“Y’see how uncomfortable he looks, drinking champagne on the bike and taking the applause of the crowd,” said the Welsh man on the radio. “It really shows you how normal he is. He’s a man of the people.”
It’s a nice theory.
I couldn’t help noticing all the Sky riders looked equally awkward and unimpressed by the traditional slurp of fizz from a plastic glass. Which leads me to the only sensible conclusion.
The French people, as we know, are not universally enamoured with Team Sky and their relentless winning. It’s seems clear to me that, on behalf of the citizenry, and in order to claim the last laugh, the Champagne was not, in fact, Champagne.
Before you jump to your own conclusions I’m not for a moment suggesting it was anything sinister.
I’m simply proposing that some generic French race organiser popped the vintage Champagne back in the cellar, and instead poured several glasses of the kind of rough Prosecco usually served warm in a Wetherspoons on a Wednesday night.
Luke Rowe certainly gave the confused, slightly alarmed face that I give when I drink cheap Prosecco. It’s a face that says: “Ummm, errrmmm, yeah…that’s enough for me thanks.”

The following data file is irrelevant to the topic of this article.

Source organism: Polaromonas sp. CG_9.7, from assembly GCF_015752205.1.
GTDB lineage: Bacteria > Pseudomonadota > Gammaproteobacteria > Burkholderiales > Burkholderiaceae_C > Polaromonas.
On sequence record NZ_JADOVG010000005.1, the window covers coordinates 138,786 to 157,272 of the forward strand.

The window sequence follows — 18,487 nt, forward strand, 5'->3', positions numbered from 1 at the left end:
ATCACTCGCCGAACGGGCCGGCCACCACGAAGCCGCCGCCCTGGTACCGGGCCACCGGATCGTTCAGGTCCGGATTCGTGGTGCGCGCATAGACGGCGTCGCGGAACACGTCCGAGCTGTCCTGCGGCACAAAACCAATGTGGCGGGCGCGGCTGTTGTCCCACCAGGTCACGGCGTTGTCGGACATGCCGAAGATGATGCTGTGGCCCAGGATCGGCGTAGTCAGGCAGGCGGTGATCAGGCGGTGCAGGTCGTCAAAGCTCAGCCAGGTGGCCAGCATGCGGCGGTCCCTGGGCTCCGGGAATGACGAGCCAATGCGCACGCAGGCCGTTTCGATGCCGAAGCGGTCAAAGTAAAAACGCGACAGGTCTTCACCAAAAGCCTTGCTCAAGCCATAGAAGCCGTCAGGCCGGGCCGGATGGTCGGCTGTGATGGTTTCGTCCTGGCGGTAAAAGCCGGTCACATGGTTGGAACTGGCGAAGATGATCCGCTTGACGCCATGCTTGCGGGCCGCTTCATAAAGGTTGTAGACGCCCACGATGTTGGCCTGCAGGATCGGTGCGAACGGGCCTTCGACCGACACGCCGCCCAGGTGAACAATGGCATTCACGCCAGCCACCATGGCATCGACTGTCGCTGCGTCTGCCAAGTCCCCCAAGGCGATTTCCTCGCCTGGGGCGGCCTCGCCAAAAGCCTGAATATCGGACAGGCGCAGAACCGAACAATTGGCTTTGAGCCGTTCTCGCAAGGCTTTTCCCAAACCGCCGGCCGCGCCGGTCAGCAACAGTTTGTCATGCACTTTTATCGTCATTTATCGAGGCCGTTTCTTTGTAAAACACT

It was a cheap shot, on an otherwise classy final day.
Thomas negotiated it in the same, calm, uneventful way he’s negotiated the previous twenty.
Luke Rowe took to the front with around ninety kilometres to go and upped the pace a bit; the sociable dawdle had begun to resemble a family bimble to the ice cream shop.Embed from Getty Images
Eventually, the race entered Paris.
Breakaways came and went. Riders punctured on the city streets. The TV director showed off with long, lingering, side-on shots of the riders bouncing and juddering over the cobbles, and that swooping shot of the obelisk at the Place de la Concorde.
All was present and correct.
Alexander Kristoff won the sprint, and Geraint Thomas won the Tour de France: a fact that was simultaneously predicted by no-one and yet, strangely, came as no surprise.
The most normal thing in the world.
Geraint Thomas, Tour de France winner 2018.
And with his speech – in which he committed to thanking his teammates by reeling off their names, got stuck after about four, had a bit of help from Tom Dumoulin, and then remembered he was one of the eight – he managed to end the day even more endearingly than he started it.
Man of the people.
(Featured Image Main Menu: Flowizm via Flickr CC)